Revealed this Wednesday, the new Apple Watch will be equipped with electrocardiogram (ECG) technology that can both monitor users’ heart rates but detect falls as well. The Apple Watch Series 4 prompts wearers with the option to notify emergency services after it detects a fall. This announcement was made today by Jeff Williams, Apple COO, at an Apple event in Cupertino.
“The Apple Watch has become an intelligent guardian for your health,” says WIlliams. The watch comes with two ECG apps that are both FDA approved and supported by the American Heart Association. These applications pick up on abnormalities in heart rhythms to detect potentially serious cardiovascular complications. The device is also capable of sensing sustained lack of motion in the user that helps indicate injury or a fall, with its accelerometer and gyroscope.
Apple began working with the FDA roughly two years ago on the cardiovascular project. The company has attained FDA clearance for an atrial fibrillation detection algorithm as well as the ECG described above. This new Apple Watch will integrate both these technologies and is set to go on sale September 21.
“Apple Watch can now screen your heart rhythm in the background and it sends you a notification if it detects an irregular rhythm that appears to be atrial fibrillation,” said Williams. “Now it won’t catch every instance of a-fib, but this is going to help a lot of people who didn’t realize they had an issue.”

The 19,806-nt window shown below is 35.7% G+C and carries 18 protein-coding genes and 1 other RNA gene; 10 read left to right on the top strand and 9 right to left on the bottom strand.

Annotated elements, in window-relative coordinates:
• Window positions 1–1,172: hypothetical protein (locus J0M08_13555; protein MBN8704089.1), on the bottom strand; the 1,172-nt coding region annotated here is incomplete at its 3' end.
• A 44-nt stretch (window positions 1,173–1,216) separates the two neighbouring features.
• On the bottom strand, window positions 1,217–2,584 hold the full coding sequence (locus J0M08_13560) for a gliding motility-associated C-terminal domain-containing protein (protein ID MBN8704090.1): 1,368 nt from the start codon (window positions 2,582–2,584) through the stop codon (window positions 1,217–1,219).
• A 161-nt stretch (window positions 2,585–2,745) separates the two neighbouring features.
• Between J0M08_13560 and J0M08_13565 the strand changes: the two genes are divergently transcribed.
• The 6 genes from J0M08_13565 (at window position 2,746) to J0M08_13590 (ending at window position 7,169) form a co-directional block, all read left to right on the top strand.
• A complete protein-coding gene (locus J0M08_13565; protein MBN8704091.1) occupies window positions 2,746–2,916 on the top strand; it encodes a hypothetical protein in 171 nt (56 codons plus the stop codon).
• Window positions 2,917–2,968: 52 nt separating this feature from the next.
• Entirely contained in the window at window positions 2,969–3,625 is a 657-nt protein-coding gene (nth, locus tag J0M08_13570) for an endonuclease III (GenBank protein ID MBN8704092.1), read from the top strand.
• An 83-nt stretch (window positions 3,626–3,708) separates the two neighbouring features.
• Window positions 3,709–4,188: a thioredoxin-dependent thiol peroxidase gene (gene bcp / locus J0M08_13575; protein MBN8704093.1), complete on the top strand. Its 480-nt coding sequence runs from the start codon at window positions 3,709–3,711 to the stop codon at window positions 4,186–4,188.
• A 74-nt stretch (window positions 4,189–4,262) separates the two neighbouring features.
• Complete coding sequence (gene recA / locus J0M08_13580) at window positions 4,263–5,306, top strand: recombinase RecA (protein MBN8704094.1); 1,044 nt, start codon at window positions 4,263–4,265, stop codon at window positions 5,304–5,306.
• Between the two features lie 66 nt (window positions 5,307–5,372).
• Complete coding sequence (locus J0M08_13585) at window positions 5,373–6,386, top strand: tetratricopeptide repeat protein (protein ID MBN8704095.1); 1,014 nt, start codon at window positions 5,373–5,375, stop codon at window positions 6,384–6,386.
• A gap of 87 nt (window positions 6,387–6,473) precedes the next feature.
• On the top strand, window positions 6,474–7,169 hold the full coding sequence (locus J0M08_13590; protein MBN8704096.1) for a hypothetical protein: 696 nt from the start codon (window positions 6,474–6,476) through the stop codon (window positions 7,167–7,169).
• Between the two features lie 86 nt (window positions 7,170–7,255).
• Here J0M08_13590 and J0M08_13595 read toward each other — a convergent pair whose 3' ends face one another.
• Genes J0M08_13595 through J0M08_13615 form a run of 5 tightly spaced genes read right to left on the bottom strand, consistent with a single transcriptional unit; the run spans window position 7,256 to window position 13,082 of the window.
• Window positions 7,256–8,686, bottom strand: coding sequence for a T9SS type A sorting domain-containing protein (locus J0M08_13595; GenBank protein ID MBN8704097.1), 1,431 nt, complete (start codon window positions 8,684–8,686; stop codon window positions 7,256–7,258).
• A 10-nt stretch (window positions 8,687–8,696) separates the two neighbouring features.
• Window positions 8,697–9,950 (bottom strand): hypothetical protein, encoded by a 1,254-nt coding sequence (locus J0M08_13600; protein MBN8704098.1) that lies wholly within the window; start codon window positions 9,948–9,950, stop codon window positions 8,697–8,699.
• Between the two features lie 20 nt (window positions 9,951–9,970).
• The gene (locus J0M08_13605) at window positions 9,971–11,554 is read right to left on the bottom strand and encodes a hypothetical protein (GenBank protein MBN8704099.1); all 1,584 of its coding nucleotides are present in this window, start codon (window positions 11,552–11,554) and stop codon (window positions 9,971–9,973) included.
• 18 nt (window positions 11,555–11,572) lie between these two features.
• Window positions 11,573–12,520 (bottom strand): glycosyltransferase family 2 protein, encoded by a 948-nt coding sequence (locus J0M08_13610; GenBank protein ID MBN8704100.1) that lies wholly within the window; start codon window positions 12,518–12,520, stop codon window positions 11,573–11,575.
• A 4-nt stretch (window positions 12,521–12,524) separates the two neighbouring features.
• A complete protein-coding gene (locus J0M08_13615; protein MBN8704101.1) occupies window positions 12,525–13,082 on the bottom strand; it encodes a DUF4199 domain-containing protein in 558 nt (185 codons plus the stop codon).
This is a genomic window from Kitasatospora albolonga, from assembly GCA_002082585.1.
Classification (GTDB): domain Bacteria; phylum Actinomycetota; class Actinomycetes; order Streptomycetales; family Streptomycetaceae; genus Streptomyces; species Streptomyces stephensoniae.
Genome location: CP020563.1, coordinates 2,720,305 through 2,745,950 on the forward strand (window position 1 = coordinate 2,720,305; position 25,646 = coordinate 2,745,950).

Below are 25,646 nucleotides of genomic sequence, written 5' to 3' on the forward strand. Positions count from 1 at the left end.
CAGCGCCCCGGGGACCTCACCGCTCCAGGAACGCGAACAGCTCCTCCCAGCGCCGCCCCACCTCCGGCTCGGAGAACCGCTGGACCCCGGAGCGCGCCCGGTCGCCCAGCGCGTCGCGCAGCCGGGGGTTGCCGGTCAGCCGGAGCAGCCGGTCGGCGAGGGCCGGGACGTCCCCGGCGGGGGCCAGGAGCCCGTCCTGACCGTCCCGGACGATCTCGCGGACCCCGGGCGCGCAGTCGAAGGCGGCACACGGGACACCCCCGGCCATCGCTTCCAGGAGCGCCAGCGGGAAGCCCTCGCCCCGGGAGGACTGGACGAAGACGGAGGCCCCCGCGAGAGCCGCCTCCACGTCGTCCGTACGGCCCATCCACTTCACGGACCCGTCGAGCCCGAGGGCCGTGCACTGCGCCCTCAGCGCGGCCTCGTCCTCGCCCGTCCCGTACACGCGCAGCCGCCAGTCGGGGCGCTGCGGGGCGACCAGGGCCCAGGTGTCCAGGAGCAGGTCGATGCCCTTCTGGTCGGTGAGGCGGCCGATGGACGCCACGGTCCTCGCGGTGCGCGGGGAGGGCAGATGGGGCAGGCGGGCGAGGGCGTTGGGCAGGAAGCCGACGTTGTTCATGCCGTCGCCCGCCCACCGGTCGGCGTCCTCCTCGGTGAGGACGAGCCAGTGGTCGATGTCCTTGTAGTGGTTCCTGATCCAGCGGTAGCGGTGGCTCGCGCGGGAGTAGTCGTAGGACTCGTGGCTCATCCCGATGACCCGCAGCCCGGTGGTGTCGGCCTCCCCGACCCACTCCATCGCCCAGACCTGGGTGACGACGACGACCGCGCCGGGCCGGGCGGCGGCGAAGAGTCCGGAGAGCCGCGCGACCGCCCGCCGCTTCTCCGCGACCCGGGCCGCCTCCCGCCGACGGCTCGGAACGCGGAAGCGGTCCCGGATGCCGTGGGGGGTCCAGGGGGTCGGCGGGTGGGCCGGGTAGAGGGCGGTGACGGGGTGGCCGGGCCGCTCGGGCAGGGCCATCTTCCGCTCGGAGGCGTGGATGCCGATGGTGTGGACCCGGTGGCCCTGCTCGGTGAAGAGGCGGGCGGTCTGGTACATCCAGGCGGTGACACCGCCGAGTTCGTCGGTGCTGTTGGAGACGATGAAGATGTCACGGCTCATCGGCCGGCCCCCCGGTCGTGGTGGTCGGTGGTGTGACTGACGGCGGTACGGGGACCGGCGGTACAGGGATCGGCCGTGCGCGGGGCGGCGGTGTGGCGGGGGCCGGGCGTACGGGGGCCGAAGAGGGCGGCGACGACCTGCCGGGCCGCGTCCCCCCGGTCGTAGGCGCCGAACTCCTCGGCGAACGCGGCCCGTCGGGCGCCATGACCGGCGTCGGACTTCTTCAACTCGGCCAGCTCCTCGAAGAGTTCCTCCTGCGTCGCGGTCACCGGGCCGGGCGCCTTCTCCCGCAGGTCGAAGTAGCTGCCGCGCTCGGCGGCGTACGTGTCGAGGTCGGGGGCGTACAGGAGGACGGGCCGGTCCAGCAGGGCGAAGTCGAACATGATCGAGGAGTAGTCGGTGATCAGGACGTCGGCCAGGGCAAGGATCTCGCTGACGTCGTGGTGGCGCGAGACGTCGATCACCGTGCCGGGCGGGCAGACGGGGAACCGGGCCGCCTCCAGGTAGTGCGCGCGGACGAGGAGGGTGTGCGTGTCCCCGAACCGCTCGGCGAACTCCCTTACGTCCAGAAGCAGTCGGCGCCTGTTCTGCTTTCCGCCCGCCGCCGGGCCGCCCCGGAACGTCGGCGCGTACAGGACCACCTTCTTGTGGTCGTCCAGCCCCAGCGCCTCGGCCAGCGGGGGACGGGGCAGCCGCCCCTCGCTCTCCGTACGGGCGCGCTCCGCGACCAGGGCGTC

With the new device, Apple Watch wearers will be able to open their health app on the device, place their finger on the touch screen for 30 seconds, and have their heart rate recorded. The watch also comes with a new face, as well as a one-touch contact section. Williams reports that the watch will also be 50 louder, assisting with functions such as walkie-talkie and Siri voice commands.
This latest advancement for Apple bolsters their healthcare initiative efforts that began in 2014 with the launch of their HealthKit and Health app coupled with iOS. Since the inception of these services, Apple has partnered with health institutes such as Johns Hopkins and Mayo Clinic via its ResearchKit platform to see through several clinical studies obtained with iOS data. Now, with the new Apple Watch, the company has added an FDA approved cardiovascular measurement tool to their arsenal of healthcare advancements.